We have handled hundreds of Pennsylvania bankruptcies and over the years have taken care of our clients by providing them with in depth knowledge on how declaring bankruptcy works. Here are some tips that you might find useful.

    There are several requirements you need to meet before you file bankruptcy. These include:

    1. You must be a resident in Pennsylvania for at least 91 of 180 days before filing. Each court has a jurisdiction.

    2. Do your homework before you make a decision about declaring bankruptcy. Think about which Chapter you want to choose when you file. Know where you will file. Will it be the federal or state system? Be aware that the exemptions in a federal bankruptcy are different than a state bankruptcy.

    3. There is no waiting period to file bankruptcy. However, there may be a waiting period of up to two years for successive bankruptcy discharges depending on the circumstances of the case.

    4. All debtors are required by law to take pre-bankruptcy credit counselings. There is a small fee for the course. It must be completed up to 6 months before filing and can be taken online, on the phone or in person.

    5. The amount of debt you have, in part, determines which Chapter you file.

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    Gifts Made During The Look

    While the Department of Human Services publishes the penalty divisor in terms of both days and months, the regulations state that the period of ineligibility is determined by dividing total gifts by the daily penalty divisor. Partial days of ineligibility are rounded down.

    For example, the penalty in 2022 for a $20,000 gift would be calculated as follows: $20,000 ÷ $482.50 = 41.45, rounded down to 41. The period of ineligibility is therefore 41 days.

    The rationale for this rule is that if the applicant hadnt given away, say, $44,000 of her assets, then she would have been able to pay for approximately three months of care at a rate of $14,676.04 per month. So the penalty will be the three months she could have paid for herself, if not for the gift.

    What Is Chapter 7 Bankruptcy

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    Chapter 7 bankruptcy is a federal procedure that, if you qualify, allows you to eliminate some or all of your debts. Most debt is dischargeable under Chapter 7, although there are a few exceptions. In the vast majority of Chapter 7 cases, the debtors keep all of their personal property, such as cars, household goods, furnishings, retirement accounts, personal items, etc. Moreover, it is often possible for debtors to keep their home.

    One of the major advantages of Chapter 7 is that the process is short. Most Chapter 7 cases take about four months from the time that you file until you receive your discharge of debt. Thus, Chapter 7 gives you the opportunity to get a fresh financial start in a relatively brief period. > > More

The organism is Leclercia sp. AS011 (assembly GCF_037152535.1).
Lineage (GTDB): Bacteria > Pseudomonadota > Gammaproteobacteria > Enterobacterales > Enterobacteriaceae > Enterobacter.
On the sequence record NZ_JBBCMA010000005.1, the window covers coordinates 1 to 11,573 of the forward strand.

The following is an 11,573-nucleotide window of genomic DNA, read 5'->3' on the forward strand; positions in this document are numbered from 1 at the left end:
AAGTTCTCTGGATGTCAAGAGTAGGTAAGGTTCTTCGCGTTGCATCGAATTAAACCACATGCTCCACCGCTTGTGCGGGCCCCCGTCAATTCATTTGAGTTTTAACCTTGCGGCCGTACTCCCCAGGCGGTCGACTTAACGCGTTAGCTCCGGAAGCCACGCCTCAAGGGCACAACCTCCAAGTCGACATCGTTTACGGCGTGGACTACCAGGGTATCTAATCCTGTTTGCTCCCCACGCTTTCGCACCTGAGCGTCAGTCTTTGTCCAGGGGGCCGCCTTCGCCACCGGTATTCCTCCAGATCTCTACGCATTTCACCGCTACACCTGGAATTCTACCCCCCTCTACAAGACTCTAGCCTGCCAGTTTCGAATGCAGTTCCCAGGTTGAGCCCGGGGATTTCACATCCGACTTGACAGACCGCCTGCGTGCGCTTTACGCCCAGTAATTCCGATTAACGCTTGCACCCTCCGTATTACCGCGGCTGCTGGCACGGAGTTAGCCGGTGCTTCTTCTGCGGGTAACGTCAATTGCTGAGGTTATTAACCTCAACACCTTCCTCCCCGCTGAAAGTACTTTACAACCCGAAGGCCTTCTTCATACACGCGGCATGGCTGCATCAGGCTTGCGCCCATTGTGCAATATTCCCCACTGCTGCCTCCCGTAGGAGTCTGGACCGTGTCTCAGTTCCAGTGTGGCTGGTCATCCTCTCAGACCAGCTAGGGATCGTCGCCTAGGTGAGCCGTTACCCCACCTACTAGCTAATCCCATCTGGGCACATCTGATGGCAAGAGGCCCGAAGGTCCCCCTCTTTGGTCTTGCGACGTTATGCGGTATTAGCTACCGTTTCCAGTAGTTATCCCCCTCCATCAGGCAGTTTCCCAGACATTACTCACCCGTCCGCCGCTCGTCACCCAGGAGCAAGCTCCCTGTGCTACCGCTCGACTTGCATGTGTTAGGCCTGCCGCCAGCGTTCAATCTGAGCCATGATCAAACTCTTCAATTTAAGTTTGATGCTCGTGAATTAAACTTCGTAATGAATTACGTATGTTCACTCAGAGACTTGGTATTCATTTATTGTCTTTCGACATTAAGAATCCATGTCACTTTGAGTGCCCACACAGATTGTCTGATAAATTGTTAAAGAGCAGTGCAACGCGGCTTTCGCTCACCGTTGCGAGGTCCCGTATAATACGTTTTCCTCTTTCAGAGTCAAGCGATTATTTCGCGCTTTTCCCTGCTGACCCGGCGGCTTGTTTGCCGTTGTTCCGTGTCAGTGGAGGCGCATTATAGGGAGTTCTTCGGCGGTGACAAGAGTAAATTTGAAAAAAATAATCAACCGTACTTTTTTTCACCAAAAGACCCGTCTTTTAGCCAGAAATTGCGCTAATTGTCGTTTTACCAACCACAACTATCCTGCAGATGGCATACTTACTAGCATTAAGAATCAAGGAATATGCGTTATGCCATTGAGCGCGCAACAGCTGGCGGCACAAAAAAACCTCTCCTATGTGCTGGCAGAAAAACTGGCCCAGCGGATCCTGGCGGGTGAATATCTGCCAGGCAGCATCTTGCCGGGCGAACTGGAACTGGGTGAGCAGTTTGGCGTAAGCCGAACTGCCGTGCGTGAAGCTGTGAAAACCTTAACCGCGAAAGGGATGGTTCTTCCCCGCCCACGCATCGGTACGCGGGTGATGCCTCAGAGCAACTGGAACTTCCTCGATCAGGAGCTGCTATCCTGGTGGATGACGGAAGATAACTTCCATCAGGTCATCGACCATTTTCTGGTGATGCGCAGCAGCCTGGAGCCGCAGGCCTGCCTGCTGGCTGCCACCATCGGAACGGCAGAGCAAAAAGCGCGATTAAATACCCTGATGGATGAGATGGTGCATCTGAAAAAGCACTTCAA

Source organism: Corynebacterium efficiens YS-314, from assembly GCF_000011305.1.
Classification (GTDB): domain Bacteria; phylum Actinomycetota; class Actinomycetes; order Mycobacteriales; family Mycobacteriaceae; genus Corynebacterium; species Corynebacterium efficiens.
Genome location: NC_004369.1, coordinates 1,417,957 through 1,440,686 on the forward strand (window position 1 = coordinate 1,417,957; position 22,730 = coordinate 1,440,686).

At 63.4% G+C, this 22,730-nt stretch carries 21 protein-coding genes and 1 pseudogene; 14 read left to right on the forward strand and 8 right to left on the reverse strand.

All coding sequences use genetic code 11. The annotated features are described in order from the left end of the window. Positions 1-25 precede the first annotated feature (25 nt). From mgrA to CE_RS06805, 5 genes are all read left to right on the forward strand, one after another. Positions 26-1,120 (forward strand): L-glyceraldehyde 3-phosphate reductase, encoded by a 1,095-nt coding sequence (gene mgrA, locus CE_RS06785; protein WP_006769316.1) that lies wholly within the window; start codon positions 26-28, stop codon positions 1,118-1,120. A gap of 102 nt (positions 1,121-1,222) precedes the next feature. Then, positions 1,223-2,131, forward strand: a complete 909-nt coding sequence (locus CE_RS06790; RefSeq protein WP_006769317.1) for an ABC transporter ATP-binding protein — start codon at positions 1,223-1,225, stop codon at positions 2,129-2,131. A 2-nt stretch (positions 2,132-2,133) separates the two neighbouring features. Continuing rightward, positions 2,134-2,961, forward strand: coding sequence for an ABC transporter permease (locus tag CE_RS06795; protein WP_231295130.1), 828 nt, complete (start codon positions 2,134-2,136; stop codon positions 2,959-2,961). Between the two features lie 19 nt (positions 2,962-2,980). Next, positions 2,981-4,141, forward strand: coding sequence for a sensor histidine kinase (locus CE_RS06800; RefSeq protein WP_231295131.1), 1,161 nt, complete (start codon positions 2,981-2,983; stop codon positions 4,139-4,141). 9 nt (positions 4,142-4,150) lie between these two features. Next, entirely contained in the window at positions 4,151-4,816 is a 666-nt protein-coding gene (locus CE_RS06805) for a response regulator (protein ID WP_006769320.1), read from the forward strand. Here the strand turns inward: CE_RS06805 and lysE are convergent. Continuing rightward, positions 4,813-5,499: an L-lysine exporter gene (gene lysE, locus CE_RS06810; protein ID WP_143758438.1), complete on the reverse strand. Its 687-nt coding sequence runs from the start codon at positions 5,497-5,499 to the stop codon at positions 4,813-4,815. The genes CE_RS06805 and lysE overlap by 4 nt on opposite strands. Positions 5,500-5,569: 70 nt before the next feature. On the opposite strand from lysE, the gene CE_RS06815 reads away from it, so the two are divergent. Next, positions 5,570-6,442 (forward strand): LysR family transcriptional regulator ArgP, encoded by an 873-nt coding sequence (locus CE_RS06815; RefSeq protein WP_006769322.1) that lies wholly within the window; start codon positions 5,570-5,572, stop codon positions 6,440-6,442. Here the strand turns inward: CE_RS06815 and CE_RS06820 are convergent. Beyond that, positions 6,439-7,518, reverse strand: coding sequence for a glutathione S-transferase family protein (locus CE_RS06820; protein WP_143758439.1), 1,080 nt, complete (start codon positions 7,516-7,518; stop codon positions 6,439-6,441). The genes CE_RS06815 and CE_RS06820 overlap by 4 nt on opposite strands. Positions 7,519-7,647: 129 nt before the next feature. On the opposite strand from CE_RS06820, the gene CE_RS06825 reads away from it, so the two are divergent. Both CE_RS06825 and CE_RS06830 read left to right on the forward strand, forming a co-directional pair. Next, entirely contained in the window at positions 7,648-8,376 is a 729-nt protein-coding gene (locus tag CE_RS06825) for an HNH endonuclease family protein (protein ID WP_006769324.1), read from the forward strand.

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    What Are The Signs That I Should Consider Bankruptcy Or A Bankruptcy Alternative

    You may wish to review your financial situation with a bankruptcy attorney if you are experiencing any of the following:

    • Falling behind on home or car payments or paying on âthe last dayâ
    • Making minimum credit card payments
    • Paying one card with another
    • Purchasing necessities, such as food and medicine, with credit cards
    • Having little or no savings
    • The sudden termination of a credit card or credit line
    • Lack of health insurance or other necessary insurance coverage
    • Financial concerns are beginning to affect your health, work, and family relationships

    A good bankruptcy attorney will review all of your options with you, such as debt settlement, debtor defense, mortgage foreclosure defense, and mortgage modification, not just bankruptcy. In fact, a visit to an experienced bankruptcy attorney may help you avoid bankruptcy, if there are viable alternatives. If you do need to file for bankruptcy, your attorney should thoroughly explain the chapters of bankruptcy available to you and the pros and cons of each. > > More

    Disclosures In The Statement Of Financial Affairs

    At the outset of a bankruptcy filing, debtors are required to provide complete disclosure of assets, liabilities, creditors and financial affairs. Failure to disclose such a transfer will be considered bankruptcy fraud, which can subject a debtor to various penalties, including jail time. Transferring property without receiving fair compensation will be problematic for the individual or entity receiving the transfer, since the trustee will likely seek to recover the asset from the recipient.

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    Don’t Forget To Complete Bankruptcy Education Requirements

    Before receiving a bankruptcy discharge, you must complete credit counseling and debtor education requirements.

    • You’ll need to take a credit counseling course from an approved agency and submit your completion certificate when filing your bankruptcy case. Otherwise, the court will dismiss your case.
    • Debtor education. After filing your case, you must complete a personal financial management course or “debtor education course.” The bankruptcy court won’t issue your discharge if you don’t satisfy the debtor education requirement.

    Chapter 7 Bankruptcy Pennsylvania Income Limits

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    The Pennsylvania median income figures for the Means Test are adjusted periodically, based on IRS and Census Bureau data. Pennsylvania median income for bankruptcy cases filed on or after April 1, 2022, is:

    # of People
    9 $162,537

    For Pennsylvania households with more than 9 members, add $9,000 for each additional family member. You should always double-check the US Trustees website for the most current figures when calculating the Means Test.

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    How Does Your Income Stack Up